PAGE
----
I think Scott wants to take a nap -- we’ve been up since 03:00am after all -- so I hurry out the door and, without any fanfare, start my watch and tap the sign and then we’re off.
I am almost immediately red-lining. The weird thing about high-altitude speed-climbing is that, aerobically, you can (and almost have to) operate extremely close to this red-line, especially on a relatively short route like this. And so, I cautiously keep my foot on the gas as I begin the extremely steep first chunk of the route: about 400 vertical meters in about 800 horizontal meters (i.e. about 50% grade).
As challenging as it is, this is the lowest and safest part of the route; there are no crevasses this low and essentially no avalanche risk. Mostly, I’m just trying to hammer straight up without thinking about anything other than the next few steps and making sure my tunnel vision doesn’t turn to full brown-out. The metallic taste of pennies in the back of my mouth tells me when I’m dangerously close to the edge (fun fact: that coppery taste you may have experienced during extreme bouts of exercise is the actual taste of elemental iron, attached to hemoglobin, a molecule in your red blood cells which binds with iron and ends up getting squished out of your lungs and through the bronchi to your mouth).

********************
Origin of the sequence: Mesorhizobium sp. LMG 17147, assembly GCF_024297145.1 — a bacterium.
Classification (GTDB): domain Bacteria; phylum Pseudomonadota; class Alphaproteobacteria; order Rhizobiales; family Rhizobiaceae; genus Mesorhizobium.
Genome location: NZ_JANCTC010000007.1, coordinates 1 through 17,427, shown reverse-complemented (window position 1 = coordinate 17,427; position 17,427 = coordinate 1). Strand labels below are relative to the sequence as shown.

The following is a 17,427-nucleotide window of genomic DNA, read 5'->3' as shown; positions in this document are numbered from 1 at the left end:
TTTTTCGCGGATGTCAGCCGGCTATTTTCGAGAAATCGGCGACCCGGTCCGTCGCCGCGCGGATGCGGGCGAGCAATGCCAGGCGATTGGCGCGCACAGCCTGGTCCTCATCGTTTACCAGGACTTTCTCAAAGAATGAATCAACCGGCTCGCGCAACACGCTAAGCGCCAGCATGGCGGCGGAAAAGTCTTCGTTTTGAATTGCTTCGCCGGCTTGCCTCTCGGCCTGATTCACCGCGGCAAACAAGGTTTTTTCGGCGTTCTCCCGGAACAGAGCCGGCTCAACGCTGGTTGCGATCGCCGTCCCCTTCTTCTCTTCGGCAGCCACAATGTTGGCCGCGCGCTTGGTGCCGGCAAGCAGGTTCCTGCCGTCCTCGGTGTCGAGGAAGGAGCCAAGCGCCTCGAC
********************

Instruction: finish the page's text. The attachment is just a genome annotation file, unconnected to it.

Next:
I’m making good time, right where I’d hoped to be, and reach the top of this section at 5,250m in about 25 minutes. But I know it’ll only get harder and slower from here.
A handful of switchbacks and a longer traverse lead to the point where our story began. I realize that we’ve been re-routed due to the recent heavy snowfalls and this is not the same route Scott and I had followed in February.